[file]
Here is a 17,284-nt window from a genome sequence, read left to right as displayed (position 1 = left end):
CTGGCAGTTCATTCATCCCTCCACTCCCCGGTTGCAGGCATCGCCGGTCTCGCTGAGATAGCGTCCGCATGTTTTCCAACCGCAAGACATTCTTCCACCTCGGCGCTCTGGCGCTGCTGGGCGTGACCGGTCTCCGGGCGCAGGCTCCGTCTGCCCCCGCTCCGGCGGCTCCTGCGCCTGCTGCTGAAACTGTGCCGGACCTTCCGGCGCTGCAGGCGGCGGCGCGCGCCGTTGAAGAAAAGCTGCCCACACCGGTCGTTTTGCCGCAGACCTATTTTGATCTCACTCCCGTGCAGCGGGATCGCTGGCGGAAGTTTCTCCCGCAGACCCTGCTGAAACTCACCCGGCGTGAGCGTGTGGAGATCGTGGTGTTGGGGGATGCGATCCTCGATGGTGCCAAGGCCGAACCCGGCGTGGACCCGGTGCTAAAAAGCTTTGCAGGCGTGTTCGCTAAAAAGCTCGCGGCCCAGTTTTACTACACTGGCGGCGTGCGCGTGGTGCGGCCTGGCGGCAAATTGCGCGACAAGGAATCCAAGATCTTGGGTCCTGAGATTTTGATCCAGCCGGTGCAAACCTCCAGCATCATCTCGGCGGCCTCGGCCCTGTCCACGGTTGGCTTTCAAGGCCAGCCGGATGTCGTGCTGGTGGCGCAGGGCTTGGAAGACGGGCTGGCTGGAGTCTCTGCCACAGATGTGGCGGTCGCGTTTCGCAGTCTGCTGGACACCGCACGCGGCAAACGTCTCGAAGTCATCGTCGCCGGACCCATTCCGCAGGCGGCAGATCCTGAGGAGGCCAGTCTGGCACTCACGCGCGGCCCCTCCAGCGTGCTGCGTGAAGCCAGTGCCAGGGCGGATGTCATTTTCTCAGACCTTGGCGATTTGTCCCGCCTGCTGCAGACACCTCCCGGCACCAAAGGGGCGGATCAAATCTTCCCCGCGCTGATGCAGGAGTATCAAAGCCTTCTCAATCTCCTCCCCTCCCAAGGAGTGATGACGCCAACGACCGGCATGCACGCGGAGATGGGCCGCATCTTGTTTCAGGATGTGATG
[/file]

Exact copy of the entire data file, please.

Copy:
Here is a 17,284-nt window from a genome sequence, read left to right as displayed (position 1 = left end):
CTGGCAGTTCATTCATCCCTCCACTCCCCGGTTGCAGGCATCGCCGGTCTCGCTGAGATAGCGTCCGCATGTTTTCCAACCGCAAGACATTCTTCCACCTCGGCGCTCTGGCGCTGCTGGGCGTGACCGGTCTCCGGGCGCAGGCTCCGTCTGCCCCCGCTCCGGCGGCTCCTGCGCCTGCTGCTGAAACTGTGCCGGACCTTCCGGCGCTGCAGGCGGCGGCGCGCGCCGTTGAAGAAAAGCTGCCCACACCGGTCGTTTTGCCGCAGACCTATTTTGATCTCACTCCCGTGCAGCGGGATCGCTGGCGGAAGTTTCTCCCGCAGACCCTGCTGAAACTCACCCGGCGTGAGCGTGTGGAGATCGTGGTGTTGGGGGATGCGATCCTCGATGGTGCCAAGGCCGAACCCGGCGTGGACCCGGTGCTAAAAAGCTTTGCAGGCGTGTTCGCTAAAAAGCTCGCGGCCCAGTTTTACTACACTGGCGGCGTGCGCGTGGTGCGGCCTGGCGGCAAATTGCGCGACAAGGAATCCAAGATCTTGGGTCCTGAGATTTTGATCCAGCCGGTGCAAACCTCCAGCATCATCTCGGCGGCCTCGGCCCTGTCCACGGTTGGCTTTCAAGGCCAGCCGGATGTCGTGCTGGTGGCGCAGGGCTTGGAAGACGGGCTGGCTGGAGTCTCTGCCACAGATGTGGCGGTCGCGTTTCGCAGTCTGCTGGACACCGCACGCGGCAAACGTCTCGAAGTCATCGTCGCCGGACCCATTCCGCAGGCGGCAGATCCTGAGGAGGCCAGTCTGGCACTCACGCGCGGCCCCTCCAGCGTGCTGCGTGAAGCCAGTGCCAGGGCGGATGTCATTTTCTCAGACCTTGGCGATTTGTCCCGCCTGCTGCAGACACCTCCCGGCACCAAAGGGGCGGATCAAATCTTCCCCGCGCTGATGCAGGAGTATCAAAGCCTTCTCAATCTCCTCCCCTCCCAAGGAGTGATGACGCCAACGACCGGCATGCACGCGGAGATGGGCCGCATCTTGTTTCAGGATGTGATG